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India's central bank holds interest rates as inflation risks linger

AFP . Mumbai
05 Apr 2024 15:54:12 | Update: 05 Apr 2024 16:31:33
India's central bank holds interest rates as inflation risks linger

India's central bank kept interest rates unchanged for the seventh time in a row on Friday, with the world's fifth-largest economy seeing both lingering inflation risks and strong economic growth.

The Reserve Bank of India (RBI) said its benchmark "repo rate", the level at which the central bank lends to commercial banks, would remain the same at 6.50 per cent.

Major central banks around the world have signalled a move towards rate cuts this year. 

In India, inflation has been on a downward trajectory, but is still stubbornly above the RBI's 4 per cent target.

The government has also forecast a heatwave in several parts of the country, which would threaten to send food prices spiking.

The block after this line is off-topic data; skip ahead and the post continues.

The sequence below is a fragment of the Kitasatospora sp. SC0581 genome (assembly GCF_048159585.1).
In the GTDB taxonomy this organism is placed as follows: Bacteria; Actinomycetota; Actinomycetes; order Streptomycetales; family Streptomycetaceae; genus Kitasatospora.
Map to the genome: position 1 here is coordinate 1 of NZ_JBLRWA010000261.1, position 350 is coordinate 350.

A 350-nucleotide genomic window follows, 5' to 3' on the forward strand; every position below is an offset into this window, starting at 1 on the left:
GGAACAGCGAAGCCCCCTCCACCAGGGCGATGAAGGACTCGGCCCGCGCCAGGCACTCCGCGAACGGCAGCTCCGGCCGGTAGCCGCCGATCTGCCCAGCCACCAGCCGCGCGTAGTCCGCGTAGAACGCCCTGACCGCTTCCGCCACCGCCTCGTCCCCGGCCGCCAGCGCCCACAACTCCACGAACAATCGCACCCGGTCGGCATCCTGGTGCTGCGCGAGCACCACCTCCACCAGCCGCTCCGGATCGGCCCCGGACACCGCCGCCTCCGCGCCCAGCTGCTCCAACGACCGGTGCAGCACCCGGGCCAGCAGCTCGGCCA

Strong economic growth has also reduced the urgent need for a rate cut. 

India's economy grew at a robust 8.4 per cent in the December quarter with a surging manufacturing sector helping defy more modest analyst forecasts.

"Looking ahead, robust growth prospects provide policy space to remain focused on inflation and ensure its descent to the target of 4 per cent," said RBI governor Shaktikanta Das.

But "uncertainties in food prices continue to pose challenges", he added, so that "monetary policy must continue to be actively disinflationary".

Interest rates were hiked by 2.5 percentage points between May 2022 and February 2023, but have stayed constant since then.

India's retail inflation came in at 5.09 per cent in February, almost unchanged on the previous month, led mainly by an increase in food prices.

The country's "core" inflation, which excludes food and fuel costs, remained below 4 per cent. 

For the financial year ended March 31, experts project India to have grown between 7.5 per cent to 8 per cent, the fastest among all major economies.

In February, New Delhi announced a smaller-than-expected fiscal deficit for the current financial year, shunning populist spending in the last budget before national elections that start on April 19.